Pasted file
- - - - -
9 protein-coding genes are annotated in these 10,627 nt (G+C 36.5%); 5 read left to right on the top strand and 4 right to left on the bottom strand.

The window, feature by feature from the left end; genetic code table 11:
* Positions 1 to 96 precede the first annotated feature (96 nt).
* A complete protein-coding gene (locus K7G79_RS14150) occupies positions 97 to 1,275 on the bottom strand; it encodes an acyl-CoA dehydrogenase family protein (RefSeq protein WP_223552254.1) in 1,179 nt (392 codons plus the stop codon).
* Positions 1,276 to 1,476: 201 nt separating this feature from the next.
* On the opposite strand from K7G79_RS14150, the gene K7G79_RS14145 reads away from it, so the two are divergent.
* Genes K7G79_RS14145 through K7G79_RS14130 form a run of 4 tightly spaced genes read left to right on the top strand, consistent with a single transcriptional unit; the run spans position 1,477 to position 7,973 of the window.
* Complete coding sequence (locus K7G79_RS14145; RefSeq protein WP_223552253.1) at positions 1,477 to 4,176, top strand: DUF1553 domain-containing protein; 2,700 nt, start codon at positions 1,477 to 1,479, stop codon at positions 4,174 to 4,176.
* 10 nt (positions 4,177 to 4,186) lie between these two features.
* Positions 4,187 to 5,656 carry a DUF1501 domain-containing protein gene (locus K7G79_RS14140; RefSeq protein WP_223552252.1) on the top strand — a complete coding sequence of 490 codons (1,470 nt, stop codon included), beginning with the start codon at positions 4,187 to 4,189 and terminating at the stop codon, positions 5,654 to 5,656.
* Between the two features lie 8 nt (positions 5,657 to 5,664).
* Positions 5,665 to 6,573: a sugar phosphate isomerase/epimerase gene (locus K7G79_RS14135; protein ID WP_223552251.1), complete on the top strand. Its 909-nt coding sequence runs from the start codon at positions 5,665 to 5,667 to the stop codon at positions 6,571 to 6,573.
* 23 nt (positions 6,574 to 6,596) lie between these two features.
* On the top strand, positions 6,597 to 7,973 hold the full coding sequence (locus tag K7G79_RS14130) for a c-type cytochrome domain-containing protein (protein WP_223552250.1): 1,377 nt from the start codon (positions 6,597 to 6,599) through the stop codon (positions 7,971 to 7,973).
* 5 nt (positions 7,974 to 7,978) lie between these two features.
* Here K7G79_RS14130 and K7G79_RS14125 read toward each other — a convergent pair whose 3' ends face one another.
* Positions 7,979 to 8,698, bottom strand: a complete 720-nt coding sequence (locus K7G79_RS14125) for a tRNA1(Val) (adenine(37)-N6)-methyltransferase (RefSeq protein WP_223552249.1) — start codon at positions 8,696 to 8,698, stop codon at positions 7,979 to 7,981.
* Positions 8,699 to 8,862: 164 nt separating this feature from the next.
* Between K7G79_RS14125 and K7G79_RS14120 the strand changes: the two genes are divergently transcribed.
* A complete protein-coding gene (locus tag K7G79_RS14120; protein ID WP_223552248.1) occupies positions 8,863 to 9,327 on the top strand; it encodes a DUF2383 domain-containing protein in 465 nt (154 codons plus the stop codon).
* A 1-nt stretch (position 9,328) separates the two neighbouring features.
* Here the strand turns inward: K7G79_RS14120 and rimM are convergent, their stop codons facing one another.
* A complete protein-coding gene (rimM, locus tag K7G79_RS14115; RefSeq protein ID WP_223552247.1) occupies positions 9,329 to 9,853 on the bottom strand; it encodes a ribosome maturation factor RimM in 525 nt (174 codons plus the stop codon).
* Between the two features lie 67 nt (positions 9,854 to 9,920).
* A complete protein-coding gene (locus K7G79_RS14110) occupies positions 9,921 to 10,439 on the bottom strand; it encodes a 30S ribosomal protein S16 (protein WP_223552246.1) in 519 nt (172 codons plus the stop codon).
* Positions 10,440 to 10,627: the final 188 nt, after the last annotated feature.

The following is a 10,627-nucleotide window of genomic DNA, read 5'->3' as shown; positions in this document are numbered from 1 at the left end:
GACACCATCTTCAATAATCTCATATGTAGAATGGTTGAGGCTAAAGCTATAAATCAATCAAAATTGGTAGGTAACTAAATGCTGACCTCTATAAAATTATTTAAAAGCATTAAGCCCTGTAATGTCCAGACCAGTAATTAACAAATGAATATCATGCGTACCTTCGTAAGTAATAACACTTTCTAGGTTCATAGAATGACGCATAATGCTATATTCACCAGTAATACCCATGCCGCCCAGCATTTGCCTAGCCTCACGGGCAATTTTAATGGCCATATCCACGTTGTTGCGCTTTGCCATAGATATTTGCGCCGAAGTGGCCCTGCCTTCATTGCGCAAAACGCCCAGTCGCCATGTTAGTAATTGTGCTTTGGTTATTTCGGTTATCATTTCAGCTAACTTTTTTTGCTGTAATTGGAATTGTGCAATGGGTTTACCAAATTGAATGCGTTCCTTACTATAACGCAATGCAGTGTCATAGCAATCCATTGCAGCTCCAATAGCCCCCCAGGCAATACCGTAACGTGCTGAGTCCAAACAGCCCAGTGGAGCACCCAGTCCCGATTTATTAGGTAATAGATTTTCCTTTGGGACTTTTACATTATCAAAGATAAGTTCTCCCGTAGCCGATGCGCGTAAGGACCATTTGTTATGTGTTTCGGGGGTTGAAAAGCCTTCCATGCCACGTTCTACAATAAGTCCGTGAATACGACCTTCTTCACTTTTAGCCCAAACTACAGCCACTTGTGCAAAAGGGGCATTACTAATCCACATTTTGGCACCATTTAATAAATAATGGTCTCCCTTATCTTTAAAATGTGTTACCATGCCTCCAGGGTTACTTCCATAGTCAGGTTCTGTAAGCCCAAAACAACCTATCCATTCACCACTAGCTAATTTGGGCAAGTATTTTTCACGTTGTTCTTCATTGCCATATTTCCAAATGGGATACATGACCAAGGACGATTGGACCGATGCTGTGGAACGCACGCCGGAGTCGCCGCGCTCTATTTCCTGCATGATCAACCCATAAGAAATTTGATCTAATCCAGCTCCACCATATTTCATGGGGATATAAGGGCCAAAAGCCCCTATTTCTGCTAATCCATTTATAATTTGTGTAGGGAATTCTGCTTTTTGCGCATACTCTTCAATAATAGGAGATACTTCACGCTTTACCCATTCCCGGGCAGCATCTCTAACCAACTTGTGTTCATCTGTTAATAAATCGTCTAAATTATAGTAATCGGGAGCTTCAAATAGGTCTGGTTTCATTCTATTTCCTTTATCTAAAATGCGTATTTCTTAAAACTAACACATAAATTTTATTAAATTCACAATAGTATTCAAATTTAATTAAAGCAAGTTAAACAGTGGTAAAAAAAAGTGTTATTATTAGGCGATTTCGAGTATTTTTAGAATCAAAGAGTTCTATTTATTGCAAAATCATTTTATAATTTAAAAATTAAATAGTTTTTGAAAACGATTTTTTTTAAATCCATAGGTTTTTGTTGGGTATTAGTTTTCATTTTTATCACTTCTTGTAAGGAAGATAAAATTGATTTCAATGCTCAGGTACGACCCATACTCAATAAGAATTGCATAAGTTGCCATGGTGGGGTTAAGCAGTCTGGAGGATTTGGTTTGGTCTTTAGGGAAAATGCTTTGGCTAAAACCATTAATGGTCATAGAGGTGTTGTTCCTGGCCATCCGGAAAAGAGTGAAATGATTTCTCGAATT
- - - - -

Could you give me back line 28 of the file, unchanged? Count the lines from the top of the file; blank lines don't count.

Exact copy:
GACACCATCTTCAATAATCTCATATGTAGAATGGTTGAGGCTAAAGCTATAAATCAATCAAAATTGGTAGGTAACTAAATGCTGACCTCTATAAAATTATTTAAAAGCATTAAGCCCTGTAATGTCCAGACCAGTAATTAACAAATGAATATCATGCGTACCTTCGTAAGTAATAACACTTTCTAGGTTCATAGAATGACGCATAATGCTATATTCACCAGTAATACCCATGCCGCCCAGCATTTGCCTAGCCTCACGGGCAATTTTAATGGCCATATCCACGTTGTTGCGCTTTGCCATAGATATTTGCGCCGAAGTGGCCCTGCCTTCATTGCGCAAAACGCCCAGTCGCCATGTTAGTAATTGTGCTTTGGTTATTTCGGTTATCATTTCAGCTAACTTTTTTTGCTGTAATTGGAATTGTGCAATGGGTTTACCAAATTGAATGCGTTCCTTACTATAACGCAATGCAGTGTCATAGCAATCCATTGCAGCTCCAATAGCCCCCCAGGCAATACCGTAACGTGCTGAGTCCAAACAGCCCAGTGGAGCACCCAGTCCCGATTTATTAGGTAATAGATTTTCCTTTGGGACTTTTACATTATCAAAGATAAGTTCTCCCGTAGCCGATGCGCGTAAGGACCATTTGTTATGTGTTTCGGGGGTTGAAAAGCCTTCCATGCCACGTTCTACAATAAGTCCGTGAATACGACCTTCTTCACTTTTAGCCCAAACTACAGCCACTTGTGCAAAAGGGGCATTACTAATCCACATTTTGGCACCATTTAATAAATAATGGTCTCCCTTATCTTTAAAATGTGTTACCATGCCTCCAGGGTTACTTCCATAGTCAGGTTCTGTAAGCCCAAAACAACCTATCCATTCACCACTAGCTAATTTGGGCAAGTATTTTTCACGTTGTTCTTCATTGCCATATTTCCAAATGGGATACATGACCAAGGACGATTGGACCGATGCTGTGGAACGCACGCCGGAGTCGCCGCGCTCTATTTCCTGCATGATCAACCCATAAGAAATTTGATCTAATCCAGCTCCACCATATTTCATGGGGATATAAGGGCCAAAAGCCCCTATTTCTGCTAATCCATTTATAATTTGTGTAGGGAATTCTGCTTTTTGCGCATACTCTTCAATAATAGGAGATACTTCACGCTTTACCCATTCCCGGGCAGCATCTCTAACCAACTTGTGTTCATCTGTTAATAAATCGTCTAAATTATAGTAATCGGGAGCTTCAAATAGGTCTGGTTTCATTCTATTTCCTTTATCTAAAATGCGTATTTCTTAAAACTAACACATAAATTTTATTAAATTCACAATAGTATTCAAATTTAATTAAAGCAAGTTAAACAGTGGTAAAAAAAAGTGTTATTATTAGGCGATTTCGAGTATTTTTAGAATCAAAGAGTTCTATTTATTGCAAAATCATTTTATAATTTAAAAATTAAATAGTTTTTGAAAACGATTTTTTTTAAATCCATAGGTTTTTGTTGGGTATTAGTTTTCATTTTTATCACTTCTTGTAAGGAAGATAAAATTGATTTCAATGCTCAGGTACGACCCATACTCAATAAGAATTGCATAAGTTGCCATGGTGGGGTTAAGCAGTCTGGAGGATTTGGTTTGGTCTTTAGGGAAAATGCTTTGGCTAAAACCATTAATGGTCATAGAGGTGTTGTTCCTGGCCATCCGGAAAAGAGTGAAATGATTTCTCGAATT